A Indian queen fights bloody, over-the-top battles against British soldiers in a colonial-era Bollywood blockbuster that opens in India’s cinemas on Friday.
Manikarnika: The Queen of Jhansi is a nationalistic epic about the life – and death at British hands – of Rani Lakshmibai, an Indian woman who learned martial arts, married a maharajah and became a leader in the 1857 rebellion against the British East India Company.
The film’s lead actor, Kangana Rangaut, has been brawling off-screen too, this week warning hardline Hindu groups who have apparently threatened to disrupt the film’s release that she would “destroy each and every one of them”.
Trailers for the film, which will be released in time for India’s Republic day on 26 January, show a blood-splattered Lakshmibai wielding her sword in gory fights with red-coated British soldiers.
Lakshmibai, who died aged 29 in the last battle of the rebellion at Gwalior, has had her virtues extolled in Indian ballads, poetry and books but not yet in the country’s popular cinema.
Legends about her life say she was born into a royal court where she was trained in fighting and horse-riding along with two other boys. She married the maharajah of Jhansi, whose kingdom was annexed by the East India Company in 1854.
Three years later, company soldiers across north India began to rebel against the colonial administration and Lakshmibai joined the uprising. “She actually led an army into battle against the East India Company army,” says Harleen Singh, an associate professor at Brandeis University who has written a book about the queen.
The first depictions of Lakshmibai came from Victorian novelists, who portrayed her as a cunning Oriental despot, Singh says. In one fictional telling, she kidnaps white men and keeps them in a harem, eventually falling in love with a British soldier. “She is made to submit to the supremacy of British masculinity,” she added.
It was well into the 20th century that she began to appear in Indian works in her modern depiction as a goddess of war and harbinger of independence.
Singh said: “Whatever the historical and literary myth making may be about her, the historical fact is this young Indian queen rode out into battle against the British army and died in conduct. This was a remarkable woman.”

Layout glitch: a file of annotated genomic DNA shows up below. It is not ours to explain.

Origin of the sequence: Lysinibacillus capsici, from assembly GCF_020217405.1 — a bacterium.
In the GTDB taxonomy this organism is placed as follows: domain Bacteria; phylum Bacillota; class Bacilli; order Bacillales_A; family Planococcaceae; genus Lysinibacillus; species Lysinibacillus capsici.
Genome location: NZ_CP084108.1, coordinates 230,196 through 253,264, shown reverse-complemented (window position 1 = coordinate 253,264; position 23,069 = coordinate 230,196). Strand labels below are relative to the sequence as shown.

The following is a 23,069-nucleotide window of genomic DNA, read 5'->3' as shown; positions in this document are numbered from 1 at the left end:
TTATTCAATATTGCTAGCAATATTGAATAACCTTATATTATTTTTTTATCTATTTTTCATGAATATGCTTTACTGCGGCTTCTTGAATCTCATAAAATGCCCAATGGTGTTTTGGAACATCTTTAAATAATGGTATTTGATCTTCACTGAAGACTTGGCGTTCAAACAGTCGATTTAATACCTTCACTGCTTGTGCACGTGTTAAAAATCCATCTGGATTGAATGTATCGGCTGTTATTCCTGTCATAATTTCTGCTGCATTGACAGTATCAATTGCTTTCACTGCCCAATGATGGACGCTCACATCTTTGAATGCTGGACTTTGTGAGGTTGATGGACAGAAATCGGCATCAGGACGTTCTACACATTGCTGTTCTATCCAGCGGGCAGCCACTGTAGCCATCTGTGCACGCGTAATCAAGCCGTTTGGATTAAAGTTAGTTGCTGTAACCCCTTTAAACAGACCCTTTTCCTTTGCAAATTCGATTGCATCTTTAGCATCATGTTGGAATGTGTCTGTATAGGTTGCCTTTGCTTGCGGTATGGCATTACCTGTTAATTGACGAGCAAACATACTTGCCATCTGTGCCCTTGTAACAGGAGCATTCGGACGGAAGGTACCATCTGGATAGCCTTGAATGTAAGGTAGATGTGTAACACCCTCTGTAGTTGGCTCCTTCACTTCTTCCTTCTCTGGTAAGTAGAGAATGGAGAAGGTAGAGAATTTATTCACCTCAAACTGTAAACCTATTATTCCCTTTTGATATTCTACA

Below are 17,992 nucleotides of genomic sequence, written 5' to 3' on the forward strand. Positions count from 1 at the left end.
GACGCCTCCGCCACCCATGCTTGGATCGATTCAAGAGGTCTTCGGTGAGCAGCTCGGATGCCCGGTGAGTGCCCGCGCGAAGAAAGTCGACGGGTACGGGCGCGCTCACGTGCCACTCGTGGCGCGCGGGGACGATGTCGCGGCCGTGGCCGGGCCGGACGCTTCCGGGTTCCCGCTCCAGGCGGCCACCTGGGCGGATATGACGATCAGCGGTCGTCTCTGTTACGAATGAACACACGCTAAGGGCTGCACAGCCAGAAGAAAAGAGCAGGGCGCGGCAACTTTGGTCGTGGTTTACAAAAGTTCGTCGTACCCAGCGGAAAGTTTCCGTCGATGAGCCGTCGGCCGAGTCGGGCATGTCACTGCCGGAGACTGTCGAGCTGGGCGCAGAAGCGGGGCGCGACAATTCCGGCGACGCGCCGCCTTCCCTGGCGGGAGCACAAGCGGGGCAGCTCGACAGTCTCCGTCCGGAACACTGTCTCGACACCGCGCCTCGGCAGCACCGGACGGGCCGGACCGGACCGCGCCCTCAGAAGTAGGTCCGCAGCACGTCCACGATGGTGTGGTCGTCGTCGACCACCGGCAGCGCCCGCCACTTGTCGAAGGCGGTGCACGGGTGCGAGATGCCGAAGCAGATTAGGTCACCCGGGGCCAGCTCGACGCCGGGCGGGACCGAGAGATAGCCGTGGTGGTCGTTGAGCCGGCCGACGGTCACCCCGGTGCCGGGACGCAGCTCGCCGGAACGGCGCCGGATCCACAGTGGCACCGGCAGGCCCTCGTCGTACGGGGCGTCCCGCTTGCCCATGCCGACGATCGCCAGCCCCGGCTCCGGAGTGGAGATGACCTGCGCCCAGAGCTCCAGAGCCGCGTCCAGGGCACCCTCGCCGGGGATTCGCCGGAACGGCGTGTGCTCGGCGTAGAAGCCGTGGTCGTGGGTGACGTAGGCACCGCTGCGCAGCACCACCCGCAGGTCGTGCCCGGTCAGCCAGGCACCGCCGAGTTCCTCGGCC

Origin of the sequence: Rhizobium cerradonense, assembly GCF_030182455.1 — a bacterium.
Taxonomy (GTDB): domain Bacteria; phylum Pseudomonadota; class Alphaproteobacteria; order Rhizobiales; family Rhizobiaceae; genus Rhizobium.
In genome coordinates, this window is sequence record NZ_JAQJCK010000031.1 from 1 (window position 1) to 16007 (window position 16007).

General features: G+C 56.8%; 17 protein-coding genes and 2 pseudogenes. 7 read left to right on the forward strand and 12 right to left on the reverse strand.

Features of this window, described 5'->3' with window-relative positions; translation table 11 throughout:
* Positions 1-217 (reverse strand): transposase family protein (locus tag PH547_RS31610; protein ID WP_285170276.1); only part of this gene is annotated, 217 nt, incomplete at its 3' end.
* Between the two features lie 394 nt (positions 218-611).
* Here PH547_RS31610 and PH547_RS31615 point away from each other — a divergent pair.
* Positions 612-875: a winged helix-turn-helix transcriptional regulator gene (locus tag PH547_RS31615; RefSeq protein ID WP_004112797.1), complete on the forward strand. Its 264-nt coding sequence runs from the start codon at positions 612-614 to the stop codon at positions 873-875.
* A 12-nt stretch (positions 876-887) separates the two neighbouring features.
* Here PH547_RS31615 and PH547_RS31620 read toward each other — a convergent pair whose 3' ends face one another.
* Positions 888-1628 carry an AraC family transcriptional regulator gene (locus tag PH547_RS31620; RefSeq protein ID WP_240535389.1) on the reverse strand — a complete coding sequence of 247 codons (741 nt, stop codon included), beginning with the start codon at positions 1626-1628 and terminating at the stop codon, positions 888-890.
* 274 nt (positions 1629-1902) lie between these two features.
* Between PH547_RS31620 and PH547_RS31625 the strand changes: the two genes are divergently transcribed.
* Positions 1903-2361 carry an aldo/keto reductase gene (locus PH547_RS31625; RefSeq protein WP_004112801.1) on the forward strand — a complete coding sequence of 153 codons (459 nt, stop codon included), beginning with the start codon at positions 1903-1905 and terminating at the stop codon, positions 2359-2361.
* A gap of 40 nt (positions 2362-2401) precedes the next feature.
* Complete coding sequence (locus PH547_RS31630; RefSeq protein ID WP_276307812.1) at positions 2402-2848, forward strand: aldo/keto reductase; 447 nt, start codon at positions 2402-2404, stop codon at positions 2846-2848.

Activists purporting to be from Karni Sena, a fanatical Hindu group, have seized on false rumours that the film alludes to Lakshmibai having an affair with a British soldier.
Last year, the same group rioted in several Indian cities and threatened to mutilate the actor Deepika Padukone over similarly bogus claims that the film Padmavaat, about another historical Indian queen, depicted love scenes with a Muslim ruler.
A national spokesman for the Karni Sena has denied that the fringe group has mobilised against the movie and said unauthorised people were using its name.
At a press event for the film last week, Rangaut said Manikarnika was a celebration of the queen’s life that hardline Hindus ought to embrace. “They should support us and the film,” she said. “ Lakshmibai is India’s daughter and everyone should push that film forward.”
She added that although the film had been approved by historians and censors, “Karni Sena are continuing to harass me. If they don’t stop then they should know I am also a [member of the] Rajput [caste] and I will destroy each one of them.”
It is a legal requirement in India that films that purport to depict historical events, or which include content that might offend a person’s faith, must be approved by a censor board that includes historians or religious leaders.
Subhash Jha, an Indian film critic and writer, said popular Indian films about the colonial-era frequently depicted the British as operatic villains. “All these films paint the Britishers in a very flat, caricatured way,” he said.
Westerners such as the Australian actor Bob Christo made decades-long careers of playing menacing white villains in Indian films.
After the 1857 rebellion was put down, the British government formally replaced the East India Company as India’s ruler. It sought to prevent future uprisings by winning over local princes and landlords to the regime rather than aggressively seeking to usurp them.